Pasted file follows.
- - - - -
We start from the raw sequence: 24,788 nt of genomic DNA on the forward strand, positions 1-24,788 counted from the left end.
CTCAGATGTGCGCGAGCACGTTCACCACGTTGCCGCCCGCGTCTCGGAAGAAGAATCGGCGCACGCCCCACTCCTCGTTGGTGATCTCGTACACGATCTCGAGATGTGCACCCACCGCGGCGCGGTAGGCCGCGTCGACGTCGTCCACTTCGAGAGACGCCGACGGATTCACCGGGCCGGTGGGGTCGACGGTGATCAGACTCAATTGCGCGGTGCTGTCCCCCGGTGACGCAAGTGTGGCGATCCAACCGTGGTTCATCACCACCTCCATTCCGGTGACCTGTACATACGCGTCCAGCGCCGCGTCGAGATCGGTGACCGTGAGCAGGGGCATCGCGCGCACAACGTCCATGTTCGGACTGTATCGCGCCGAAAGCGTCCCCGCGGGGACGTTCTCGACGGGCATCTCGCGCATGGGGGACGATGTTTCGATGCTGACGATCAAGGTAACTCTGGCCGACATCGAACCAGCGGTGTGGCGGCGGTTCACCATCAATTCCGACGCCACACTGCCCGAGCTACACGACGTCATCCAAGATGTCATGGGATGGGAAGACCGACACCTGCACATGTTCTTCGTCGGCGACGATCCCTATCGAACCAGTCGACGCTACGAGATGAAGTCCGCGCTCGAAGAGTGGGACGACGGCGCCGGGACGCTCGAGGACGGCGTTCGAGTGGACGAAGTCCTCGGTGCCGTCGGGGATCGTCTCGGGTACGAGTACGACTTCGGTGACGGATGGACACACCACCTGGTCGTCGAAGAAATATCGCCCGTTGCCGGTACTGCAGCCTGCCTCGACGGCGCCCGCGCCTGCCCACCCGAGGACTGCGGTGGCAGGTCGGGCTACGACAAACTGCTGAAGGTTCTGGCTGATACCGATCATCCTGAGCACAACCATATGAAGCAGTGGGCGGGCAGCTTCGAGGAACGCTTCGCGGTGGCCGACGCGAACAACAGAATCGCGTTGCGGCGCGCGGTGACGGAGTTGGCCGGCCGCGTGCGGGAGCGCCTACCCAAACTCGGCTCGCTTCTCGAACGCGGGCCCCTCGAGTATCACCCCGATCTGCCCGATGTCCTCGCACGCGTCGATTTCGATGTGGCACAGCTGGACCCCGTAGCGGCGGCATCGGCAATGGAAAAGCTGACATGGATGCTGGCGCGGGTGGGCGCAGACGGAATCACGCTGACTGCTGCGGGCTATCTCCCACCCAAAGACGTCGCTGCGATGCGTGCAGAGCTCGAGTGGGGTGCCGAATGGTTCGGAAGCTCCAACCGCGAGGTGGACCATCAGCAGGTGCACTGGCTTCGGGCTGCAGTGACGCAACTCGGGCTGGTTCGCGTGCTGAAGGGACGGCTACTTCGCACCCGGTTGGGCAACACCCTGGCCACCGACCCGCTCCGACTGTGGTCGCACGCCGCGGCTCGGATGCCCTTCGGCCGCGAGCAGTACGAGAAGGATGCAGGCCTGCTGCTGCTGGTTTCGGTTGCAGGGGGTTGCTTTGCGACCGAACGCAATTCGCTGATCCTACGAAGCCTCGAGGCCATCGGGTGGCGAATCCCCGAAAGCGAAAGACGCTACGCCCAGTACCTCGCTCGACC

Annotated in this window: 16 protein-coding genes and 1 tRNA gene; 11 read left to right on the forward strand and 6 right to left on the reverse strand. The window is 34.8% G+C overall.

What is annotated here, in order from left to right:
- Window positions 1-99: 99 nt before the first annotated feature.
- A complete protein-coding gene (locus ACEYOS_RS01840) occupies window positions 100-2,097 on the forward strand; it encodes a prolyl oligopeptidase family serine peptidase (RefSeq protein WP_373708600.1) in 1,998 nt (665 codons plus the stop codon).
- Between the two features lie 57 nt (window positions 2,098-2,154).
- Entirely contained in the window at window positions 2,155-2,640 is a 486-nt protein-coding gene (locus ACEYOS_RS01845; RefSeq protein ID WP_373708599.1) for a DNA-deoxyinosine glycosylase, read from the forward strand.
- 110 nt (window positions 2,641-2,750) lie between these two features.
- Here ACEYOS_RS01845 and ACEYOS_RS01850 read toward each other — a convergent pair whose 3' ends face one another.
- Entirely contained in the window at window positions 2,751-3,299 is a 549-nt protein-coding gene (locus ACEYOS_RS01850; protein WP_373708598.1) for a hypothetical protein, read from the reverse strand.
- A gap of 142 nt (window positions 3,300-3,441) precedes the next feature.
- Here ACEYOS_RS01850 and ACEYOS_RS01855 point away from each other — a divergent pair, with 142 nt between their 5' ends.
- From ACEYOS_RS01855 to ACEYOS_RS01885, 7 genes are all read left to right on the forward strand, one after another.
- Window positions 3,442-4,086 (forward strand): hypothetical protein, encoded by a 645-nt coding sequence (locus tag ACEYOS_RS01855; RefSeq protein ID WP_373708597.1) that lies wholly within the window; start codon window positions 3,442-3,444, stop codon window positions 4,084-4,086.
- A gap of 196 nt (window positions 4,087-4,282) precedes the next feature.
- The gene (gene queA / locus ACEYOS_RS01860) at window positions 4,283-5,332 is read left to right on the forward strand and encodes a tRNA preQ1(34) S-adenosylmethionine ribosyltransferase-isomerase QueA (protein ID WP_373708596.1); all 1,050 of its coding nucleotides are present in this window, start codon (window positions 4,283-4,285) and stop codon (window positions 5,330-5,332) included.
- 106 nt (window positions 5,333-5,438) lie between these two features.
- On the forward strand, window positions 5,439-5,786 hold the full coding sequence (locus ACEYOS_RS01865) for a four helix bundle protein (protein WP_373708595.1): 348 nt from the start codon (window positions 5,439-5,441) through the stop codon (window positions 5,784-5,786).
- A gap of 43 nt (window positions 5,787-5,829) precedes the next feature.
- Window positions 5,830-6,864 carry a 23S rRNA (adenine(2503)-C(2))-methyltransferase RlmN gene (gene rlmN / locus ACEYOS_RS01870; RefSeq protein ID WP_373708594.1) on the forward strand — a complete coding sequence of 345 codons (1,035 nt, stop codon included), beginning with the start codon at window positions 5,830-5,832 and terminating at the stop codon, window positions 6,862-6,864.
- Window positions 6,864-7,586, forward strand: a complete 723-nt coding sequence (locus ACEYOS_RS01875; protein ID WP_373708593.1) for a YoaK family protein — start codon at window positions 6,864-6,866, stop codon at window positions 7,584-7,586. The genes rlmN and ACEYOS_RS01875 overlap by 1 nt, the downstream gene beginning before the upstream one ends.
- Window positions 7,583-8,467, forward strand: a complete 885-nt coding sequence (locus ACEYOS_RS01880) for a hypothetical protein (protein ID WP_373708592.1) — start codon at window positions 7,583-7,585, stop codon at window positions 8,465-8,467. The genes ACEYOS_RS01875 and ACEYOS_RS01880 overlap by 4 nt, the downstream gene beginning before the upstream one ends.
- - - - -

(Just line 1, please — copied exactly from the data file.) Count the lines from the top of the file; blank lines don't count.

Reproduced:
We start from the raw sequence: 24,788 nt of genomic DNA on the forward strand, positions 1-24,788 counted from the left end.